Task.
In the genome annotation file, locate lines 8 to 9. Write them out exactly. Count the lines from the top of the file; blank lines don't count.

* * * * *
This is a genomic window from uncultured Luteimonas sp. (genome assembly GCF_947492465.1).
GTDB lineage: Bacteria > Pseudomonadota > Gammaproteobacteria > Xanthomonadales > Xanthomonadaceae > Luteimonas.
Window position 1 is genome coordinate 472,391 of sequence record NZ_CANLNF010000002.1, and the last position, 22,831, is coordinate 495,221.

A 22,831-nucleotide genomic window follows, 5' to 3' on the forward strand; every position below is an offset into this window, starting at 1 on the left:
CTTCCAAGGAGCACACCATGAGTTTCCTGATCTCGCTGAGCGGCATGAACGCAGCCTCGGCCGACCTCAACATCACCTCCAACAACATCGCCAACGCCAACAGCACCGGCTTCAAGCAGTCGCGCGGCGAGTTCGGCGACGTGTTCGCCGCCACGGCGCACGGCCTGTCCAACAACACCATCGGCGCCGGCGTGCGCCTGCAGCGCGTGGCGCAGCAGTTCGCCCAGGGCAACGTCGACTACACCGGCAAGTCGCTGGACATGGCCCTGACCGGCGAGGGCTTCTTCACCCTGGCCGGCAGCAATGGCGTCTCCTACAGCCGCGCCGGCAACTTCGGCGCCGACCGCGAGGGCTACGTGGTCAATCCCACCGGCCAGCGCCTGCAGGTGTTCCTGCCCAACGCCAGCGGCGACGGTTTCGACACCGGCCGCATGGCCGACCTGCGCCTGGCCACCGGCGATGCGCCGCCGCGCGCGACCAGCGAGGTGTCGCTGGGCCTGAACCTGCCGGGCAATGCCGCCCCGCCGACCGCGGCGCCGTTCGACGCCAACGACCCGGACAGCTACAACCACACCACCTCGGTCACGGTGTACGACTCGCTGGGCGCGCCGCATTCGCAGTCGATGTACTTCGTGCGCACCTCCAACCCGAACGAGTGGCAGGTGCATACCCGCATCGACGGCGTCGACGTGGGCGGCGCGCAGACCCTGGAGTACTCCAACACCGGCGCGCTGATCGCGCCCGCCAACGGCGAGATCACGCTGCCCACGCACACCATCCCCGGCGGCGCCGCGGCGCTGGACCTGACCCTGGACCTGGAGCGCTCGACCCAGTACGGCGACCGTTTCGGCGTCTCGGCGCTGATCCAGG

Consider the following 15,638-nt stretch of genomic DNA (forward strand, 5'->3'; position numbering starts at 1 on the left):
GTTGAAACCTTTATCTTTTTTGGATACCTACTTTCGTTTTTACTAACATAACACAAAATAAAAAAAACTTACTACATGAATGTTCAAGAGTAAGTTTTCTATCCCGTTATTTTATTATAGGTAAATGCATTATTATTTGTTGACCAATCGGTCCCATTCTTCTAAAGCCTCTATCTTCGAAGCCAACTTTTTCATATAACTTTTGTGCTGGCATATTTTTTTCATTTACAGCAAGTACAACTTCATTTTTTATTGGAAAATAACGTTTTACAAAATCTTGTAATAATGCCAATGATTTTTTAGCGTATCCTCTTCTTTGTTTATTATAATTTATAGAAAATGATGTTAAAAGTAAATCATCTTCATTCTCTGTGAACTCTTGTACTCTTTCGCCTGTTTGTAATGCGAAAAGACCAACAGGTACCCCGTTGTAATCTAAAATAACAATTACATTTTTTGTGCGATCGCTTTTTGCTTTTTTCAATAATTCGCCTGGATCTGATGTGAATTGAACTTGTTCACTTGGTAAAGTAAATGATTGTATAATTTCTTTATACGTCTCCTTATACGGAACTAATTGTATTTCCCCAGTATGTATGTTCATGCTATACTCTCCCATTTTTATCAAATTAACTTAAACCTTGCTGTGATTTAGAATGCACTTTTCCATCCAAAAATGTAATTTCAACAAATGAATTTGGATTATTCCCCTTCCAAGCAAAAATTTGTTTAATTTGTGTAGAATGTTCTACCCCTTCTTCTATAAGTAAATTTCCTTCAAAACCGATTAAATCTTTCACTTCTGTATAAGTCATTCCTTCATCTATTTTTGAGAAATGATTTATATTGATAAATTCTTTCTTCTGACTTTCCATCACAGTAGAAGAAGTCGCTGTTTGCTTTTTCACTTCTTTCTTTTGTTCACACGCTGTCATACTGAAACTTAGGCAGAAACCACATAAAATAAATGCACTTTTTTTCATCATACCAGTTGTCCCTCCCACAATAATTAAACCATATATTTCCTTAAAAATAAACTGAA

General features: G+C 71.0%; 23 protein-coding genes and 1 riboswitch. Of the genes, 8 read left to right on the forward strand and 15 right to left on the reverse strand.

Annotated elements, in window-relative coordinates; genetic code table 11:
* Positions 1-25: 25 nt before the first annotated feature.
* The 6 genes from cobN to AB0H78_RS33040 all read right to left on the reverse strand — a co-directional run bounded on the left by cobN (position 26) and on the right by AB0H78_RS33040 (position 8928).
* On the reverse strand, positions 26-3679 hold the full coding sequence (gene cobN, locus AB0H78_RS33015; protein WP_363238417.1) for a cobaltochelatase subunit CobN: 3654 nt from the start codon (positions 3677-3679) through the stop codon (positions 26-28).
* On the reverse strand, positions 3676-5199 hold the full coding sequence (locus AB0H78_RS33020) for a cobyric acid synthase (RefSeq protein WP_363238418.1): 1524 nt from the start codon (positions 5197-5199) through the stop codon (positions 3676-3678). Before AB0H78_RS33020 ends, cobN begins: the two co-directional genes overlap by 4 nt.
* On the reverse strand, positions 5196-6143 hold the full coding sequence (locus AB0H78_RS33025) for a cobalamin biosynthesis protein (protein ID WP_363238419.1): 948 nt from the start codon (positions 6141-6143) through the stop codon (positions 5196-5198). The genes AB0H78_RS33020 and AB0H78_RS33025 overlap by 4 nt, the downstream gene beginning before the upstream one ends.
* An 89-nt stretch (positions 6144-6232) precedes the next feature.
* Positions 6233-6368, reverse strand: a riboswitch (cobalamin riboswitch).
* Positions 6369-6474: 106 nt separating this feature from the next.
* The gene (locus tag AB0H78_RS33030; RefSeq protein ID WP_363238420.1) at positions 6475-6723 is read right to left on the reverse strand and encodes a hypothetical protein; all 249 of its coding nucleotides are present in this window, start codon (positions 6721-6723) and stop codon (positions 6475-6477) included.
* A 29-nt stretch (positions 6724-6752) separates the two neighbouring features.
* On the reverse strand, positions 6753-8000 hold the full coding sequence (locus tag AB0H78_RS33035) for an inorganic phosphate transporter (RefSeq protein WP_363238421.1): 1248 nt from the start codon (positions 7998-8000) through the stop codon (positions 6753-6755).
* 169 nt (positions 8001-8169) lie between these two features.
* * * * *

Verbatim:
General features: G+C 71.0%; 23 protein-coding genes and 1 riboswitch. Of the genes, 8 read left to right on the forward strand and 15 right to left on the reverse strand.

Annotated elements, in window-relative coordinates; genetic code table 11: